Biden pushes bigger budget for IRS to collect $700B in taxes owed

The Biden administration is calling for an $80 billion investment in the IRS over the next decade, with the expectation that it will bring in $700 billion in ta...

President Joe Biden is calling for a reinvestment in the IRS, after a decade of workforce and budget cuts, to collect hundreds of billions of dollars in tax revenue left on the table every year.

The Biden administration is calling for an $80 billion investment in the IRS over the next decade, with the expectation that it will bring in $700 billion in tax revenue by shrinking the “tax gap” between what taxpayers owe and what the IRS collects every year.

The Treasury Department, in a press release outlining the administration’s plan, estimates the tax gap will grow to $7 trillion over the next decade under the IRS’s current level of funding, and that “insufficient resources” at the agency is the leading cause of a growing tax gap.

IRS Commissioner Chuck Rettig told the Senate Finance Committee earlier this month “it would not be outlandish to believe” the current tax gap is approaching $1 trillion per year.

A recent study led in part by IRS staff found the top 1% of taxpayers failed to report up to 20% of their income, and as a result, fail to pay nearly $175 billion in taxes every year. Meanwhile, the audit rate for taxpayers making more than $1 million has fallen by almost 80% over the past decade.

The administration’s proposal would focus on building up the IRS’s tax enforcement operations, which has seen a 35% decrease in staffing over the past decade. The IRS lost 33,000 total employees over the past decade, and has seen its budget cut by about 20%.

The spending plan, however, also calls for investment in the agency’s ongoing six-year IT modernization effort and taxpayer services.

A senior administration official told reporters that Americans earning less than $400,000 a year would not see a higher audit rate compared to recent years under the spending plan.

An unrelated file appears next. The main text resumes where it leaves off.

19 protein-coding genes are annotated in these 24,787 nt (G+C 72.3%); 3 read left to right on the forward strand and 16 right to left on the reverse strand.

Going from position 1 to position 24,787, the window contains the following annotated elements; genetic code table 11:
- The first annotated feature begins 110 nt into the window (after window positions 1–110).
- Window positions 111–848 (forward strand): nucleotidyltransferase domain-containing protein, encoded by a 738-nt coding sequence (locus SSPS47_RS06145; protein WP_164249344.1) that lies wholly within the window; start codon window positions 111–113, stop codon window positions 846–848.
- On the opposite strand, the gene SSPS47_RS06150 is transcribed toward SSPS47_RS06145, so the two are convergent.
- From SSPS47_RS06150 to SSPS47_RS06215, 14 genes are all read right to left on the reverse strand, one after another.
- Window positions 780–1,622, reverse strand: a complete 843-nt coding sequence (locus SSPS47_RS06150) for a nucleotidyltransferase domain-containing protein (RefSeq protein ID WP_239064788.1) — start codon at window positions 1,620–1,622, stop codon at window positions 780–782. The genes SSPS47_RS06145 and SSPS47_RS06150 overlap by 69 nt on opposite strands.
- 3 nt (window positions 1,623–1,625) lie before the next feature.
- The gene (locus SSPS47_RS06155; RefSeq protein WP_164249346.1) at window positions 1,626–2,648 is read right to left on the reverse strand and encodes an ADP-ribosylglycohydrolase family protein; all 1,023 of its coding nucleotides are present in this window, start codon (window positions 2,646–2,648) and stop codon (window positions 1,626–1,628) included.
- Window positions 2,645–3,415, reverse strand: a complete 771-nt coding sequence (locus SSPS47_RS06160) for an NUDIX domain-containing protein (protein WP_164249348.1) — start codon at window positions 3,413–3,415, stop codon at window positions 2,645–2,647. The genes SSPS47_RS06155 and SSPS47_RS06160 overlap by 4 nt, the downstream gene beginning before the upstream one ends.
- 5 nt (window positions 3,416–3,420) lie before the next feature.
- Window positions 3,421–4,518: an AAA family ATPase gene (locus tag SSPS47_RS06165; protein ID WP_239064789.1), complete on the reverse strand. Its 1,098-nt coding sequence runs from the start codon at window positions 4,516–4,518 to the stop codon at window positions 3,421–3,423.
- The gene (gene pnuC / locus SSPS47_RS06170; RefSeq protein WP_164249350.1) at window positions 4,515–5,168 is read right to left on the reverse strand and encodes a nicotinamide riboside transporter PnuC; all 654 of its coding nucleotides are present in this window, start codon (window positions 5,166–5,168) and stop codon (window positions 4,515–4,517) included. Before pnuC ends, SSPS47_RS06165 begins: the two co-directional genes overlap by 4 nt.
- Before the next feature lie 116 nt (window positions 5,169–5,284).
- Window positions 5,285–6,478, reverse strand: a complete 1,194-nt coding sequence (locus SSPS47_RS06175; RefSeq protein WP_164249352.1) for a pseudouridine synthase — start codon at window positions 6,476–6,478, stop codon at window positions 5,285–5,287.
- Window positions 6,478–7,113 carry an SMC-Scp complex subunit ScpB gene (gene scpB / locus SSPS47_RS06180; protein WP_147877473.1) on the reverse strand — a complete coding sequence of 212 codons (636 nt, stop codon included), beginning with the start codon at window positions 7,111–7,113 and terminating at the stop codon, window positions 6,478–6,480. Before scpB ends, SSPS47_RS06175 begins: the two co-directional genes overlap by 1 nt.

“In America, today, taxpayers are more likely to be audited if they live in the Mississippi Delta than if they live on Park Avenue,” the official said. “The president’s plan would change this and really get at a fundamental element of fairness in the tax code — making sure that the taxpayers are paying the taxes they already owe.”

The White House is also calling on Congress to pass legislation that would give the IRS the authority to regulate paid tax preparers.

The spending plan Biden will unveil is separate from the 2022 discretionary spending proposal he released earlier this month, which would give the IRS an additional $1 billion for its enforcement activities.

IRS Commissioner Chuck Rettig recently said he could hire 4,875 enforcement personnel with that money.

National Treasury Employees Union President Tony Reardon said giving the IRS more revenue officers and revenue agents to go after tax cheats is a “common sense” way to collect more revenue without any changes to the tax code. For every dollar invested in the IRS, the agency collects at least $6.

“The statistics show that when the IRS has a full staff of well-trained, professional civil servants answering taxpayer questions, conducting audits and deterring would-be cheaters, the entire tax system works more efficiently,” Reardon said.

Professional Managers Association Executive Director Chad Hooper said the agency has fewer auditors today than it did during the 1950s and relies on some 60-year-old IT systems to meet its mission. Giving the agency the resources it needs to do its job, he added, should be a “no-brainer idea that all lawmakers rally behind.”

“Over the past year, IRS employees have consistently demonstrated their dedication to serve the American people in every way requested of them, including issuing over hundreds of millions of stimulus checks. However, it is unfair to taxpayers and employees alike to continue placing additional burdens on the service without providing the funding needed to effectively administer the tax code,” Hooper said.

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